ANOVA Gauge R&R
(or ANOVA Gauge Repeatability
) is a Measurement Systems Analysis
technique which uses Analysis of Variance (ANOVA
) random effects model
to assess a measurement system.
The evaluation of a measurement system is not limited to gauges (or gages) but to all types of measuring instruments and test methods.
ANOVA Gauge R&R measures the amount of variability induced in measurements that comes from the measurement system itself and compares it to the total variability observed to determine the viability of the measurement system. There are several components affecting a measurement system including:
- Measuring instruments, the gauge or instrument itself and all mounting blocks, supports, fixtures, load cells etc. The machine ease of use, sloppiness among mating parts, "zero" blocks are examples of sources of variation in the measurement system;
- Operators (people), the ability and/or discipline of a person to follow the written or verbal instructions.
- Test methods, how to setup your devices, how to fixture your parts, how to record the data, etc.
- Specification, the measurement is reported against a specification or a reference value. The range of the specification does not affect the measurement, but is an important factor affecting the viability of the measurement system.
- Parts (what is being measured), some items are easier to measure than others. A measurement system may be good for measuring steel block length but not for measuring rubber pieces.
There are two important aspects on a Gauge R&R:
- Repeatability, the ability of the device to provide consistent results. It is a measure of the variability induced by the system if the same operator measured the same part using the same device repeatedly.
- Reproducibility, the variability induced by the operators. It is the variation induced when different operators (or different laboratories) measure the same part.
It is important to understand the difference between Accuracy and precision in order to understand the purpose of Gauge R&R. Gauge R&R only address how precise a measurement system is.
Anova Gauge R&R is an important tool within the Six Sigma methodology, and is also a requirement for Production Part Approval Process (PPAP) documentation.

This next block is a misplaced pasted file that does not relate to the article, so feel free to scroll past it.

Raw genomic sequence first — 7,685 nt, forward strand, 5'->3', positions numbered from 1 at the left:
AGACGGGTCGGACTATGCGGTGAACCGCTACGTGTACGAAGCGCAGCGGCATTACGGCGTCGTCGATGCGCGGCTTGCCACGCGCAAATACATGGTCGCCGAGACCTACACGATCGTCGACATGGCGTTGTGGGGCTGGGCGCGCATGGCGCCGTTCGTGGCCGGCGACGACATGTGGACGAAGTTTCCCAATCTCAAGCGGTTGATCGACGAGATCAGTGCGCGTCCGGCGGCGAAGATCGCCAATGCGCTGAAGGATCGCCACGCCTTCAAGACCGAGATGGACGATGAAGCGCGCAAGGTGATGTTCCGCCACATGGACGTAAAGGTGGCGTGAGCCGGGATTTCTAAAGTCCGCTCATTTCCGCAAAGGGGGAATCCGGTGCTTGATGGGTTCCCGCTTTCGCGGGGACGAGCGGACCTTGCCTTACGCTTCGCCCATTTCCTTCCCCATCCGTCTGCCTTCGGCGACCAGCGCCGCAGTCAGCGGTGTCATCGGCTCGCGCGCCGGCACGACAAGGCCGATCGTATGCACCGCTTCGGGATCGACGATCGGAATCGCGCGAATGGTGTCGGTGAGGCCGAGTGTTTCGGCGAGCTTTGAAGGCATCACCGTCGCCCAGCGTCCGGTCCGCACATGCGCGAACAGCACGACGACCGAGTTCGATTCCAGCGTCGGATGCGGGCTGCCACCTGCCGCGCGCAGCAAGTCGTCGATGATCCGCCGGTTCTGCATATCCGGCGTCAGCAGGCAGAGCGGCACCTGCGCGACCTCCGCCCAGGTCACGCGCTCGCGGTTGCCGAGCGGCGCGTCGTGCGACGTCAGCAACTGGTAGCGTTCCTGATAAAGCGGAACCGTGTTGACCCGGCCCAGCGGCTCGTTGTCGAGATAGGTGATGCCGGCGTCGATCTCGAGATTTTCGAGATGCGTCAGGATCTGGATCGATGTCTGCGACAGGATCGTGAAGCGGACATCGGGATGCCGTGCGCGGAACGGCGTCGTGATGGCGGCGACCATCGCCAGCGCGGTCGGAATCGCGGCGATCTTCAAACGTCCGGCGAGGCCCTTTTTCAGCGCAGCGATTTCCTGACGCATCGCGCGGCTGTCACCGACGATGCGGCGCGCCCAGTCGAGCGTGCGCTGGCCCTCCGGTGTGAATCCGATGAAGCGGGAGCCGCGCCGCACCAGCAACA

How to perform a Gauge R&R
The Gauge R&R is performed by measuring parts using the established measurement system. The goal is to capture as many sources of measurement variation as possible, so they can all be assessed and addressed. Please note that the purpose is not to "pass". A small variation reported on a GRR may be because an important source of error was missed during the study.
In order to capture reproducibility errors, multiple operators are needed. Some (ASTM E691 Standard Practice for Conducting an Interlaboratory Study to Determine the Precision of a Test Method) call for at least ten operators (or laboratories) but others use only 2 or 3 to measure the same parts.
In order to capture repeatability errors, the same part is usually measured several times per operator.
In order to capture interactions of operators with parts (e.g. one part may be more difficult to measure than other), usually between 5 and 10 parts are measured.
There is not a universal criteria for minimum requirements for the GRR matrix, being up to the Quality Engineer to assess risks depending on how critical the measurement is and how costly they are. The 10x2x2 (10 parts, 2 operators, 2 repetitions) is common, although it has very few degrees of freedom for the operator component.
Common Misconceptions about GRR
- Need only one GRR per family of gauges. It is usual to say "There is an acceptable GRR for this caliper". This statement is false, as a GRR is for the measurement system, which includes the part, specification, operator and method. As an example, measuring a steel block with a caliper may be achieved with a good precision, but the same caliper may not be suitable to measure soft rubber parts that may deform while it is being measured.
- The GRR will not pass using parts, so it has to be done with standard weights and blocks. The GRR done in this way will assess the precision while measuring standard weights. The device might not be suitable to measure that specific type of parts. If the part "changes" while being measured, this has to be counted as a measurement system error.
- Need to report on PPAP documentation GRR results for everything that is measured. This is not necessarily a requirement. The Quality Engineer usually makes an educated assessment. If the characteristic is critical to safety, a valid GRR is required. Instead, if there is enough understanding that some particular part is easy to measure with acceptable precision, a formal GRR is not required. Customers may ask for additional GRRs during PPAP reviews. Knowing that a GRR is not good and still uses the measurement system does not make sense. This is like using bent calipers to get measurements, you get a number but it does not mean anything.
- Performing a GRR is very expensive. In order to perform a GRR usually a number of parts (sometimes between 5 to 10) is required to be measured by at least 3 operators (some suggest ten or more) 2 to 3 times. So the measurement costs are the ones associated with those additional measurements. For simple devices this may not be very costly, and the results is a known measurement error that can be used to assess all measurements subsequent to that. The costs can be higher for destructive testing.
- GRRs must be within 10% to pass. There are AIAG guidelines for GRR errors relative to the specification, and what to report on a PPAP process. The final call is between the supplier and customer, and it is a function of the critically of the characteristic and the assessed measurement error. GRR is a tool that helps making this assessment, but it does not gives you the answer.